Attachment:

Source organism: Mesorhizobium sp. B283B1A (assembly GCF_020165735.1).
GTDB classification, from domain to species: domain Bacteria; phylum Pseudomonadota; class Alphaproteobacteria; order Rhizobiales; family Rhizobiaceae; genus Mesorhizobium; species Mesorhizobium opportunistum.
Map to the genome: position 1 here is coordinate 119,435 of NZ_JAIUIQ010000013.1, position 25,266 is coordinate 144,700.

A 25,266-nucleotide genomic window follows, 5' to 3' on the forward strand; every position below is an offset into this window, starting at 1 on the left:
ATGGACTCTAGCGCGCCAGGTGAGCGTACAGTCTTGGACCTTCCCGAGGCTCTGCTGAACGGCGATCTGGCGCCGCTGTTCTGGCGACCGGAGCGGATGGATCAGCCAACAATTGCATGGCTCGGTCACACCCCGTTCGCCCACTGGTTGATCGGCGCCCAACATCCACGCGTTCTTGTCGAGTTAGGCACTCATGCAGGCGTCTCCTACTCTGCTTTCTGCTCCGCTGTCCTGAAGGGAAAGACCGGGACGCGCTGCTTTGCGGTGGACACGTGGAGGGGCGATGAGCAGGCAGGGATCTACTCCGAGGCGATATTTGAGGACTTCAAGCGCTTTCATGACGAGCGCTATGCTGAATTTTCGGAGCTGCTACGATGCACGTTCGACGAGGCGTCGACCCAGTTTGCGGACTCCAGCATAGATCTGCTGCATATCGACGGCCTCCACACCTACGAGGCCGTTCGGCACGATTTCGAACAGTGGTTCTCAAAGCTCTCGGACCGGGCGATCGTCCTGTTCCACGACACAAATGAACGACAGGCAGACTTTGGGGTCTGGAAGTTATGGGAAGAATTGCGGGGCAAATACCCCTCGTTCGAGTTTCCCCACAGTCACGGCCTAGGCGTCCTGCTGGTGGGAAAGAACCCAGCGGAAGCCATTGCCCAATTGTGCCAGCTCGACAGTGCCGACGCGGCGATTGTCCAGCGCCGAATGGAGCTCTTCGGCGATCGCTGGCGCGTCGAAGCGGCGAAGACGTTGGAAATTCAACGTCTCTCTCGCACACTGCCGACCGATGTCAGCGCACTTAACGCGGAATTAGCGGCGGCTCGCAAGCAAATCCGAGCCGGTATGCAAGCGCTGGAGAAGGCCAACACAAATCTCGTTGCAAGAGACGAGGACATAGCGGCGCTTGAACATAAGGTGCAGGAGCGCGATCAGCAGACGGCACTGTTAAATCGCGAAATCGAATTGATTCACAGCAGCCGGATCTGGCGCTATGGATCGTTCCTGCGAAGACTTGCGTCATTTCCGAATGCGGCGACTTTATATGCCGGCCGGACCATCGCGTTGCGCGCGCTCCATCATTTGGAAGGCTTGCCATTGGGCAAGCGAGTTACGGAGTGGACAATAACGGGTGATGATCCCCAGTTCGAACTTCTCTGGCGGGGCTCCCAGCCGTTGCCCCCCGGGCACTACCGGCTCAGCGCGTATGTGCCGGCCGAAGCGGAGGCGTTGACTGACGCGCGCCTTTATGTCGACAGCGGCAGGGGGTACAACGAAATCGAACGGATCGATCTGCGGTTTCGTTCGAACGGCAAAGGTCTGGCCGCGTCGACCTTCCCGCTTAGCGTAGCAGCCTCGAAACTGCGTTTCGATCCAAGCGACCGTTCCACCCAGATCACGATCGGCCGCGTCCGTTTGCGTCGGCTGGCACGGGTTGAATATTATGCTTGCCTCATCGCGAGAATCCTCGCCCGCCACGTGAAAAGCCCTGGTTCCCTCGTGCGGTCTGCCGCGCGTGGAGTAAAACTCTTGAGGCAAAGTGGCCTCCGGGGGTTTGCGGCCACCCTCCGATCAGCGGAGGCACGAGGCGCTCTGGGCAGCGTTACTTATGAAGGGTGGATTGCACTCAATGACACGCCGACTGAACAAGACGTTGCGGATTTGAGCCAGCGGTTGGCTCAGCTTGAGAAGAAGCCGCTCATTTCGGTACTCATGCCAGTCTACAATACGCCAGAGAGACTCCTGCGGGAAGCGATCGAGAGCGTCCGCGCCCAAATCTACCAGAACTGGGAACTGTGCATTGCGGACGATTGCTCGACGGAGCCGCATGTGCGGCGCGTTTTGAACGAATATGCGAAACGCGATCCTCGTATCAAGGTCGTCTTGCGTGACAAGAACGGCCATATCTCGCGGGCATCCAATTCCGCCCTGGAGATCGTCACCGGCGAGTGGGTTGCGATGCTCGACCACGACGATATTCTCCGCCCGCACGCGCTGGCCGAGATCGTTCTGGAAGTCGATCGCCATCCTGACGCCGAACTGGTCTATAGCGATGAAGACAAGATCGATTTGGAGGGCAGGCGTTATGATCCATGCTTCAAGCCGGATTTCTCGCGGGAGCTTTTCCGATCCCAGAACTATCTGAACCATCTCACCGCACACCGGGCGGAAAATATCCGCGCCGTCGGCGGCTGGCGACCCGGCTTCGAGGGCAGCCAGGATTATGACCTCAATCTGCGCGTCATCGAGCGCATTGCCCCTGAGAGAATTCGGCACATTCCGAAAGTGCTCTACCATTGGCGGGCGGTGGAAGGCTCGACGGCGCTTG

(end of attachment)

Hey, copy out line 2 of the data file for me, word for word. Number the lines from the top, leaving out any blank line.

GTDB classification, from domain to species: domain Bacteria; phylum Pseudomonadota; class Alphaproteobacteria; order Rhizobiales; family Rhizobiaceae; genus Mesorhizobium; species Mesorhizobium opportunistum.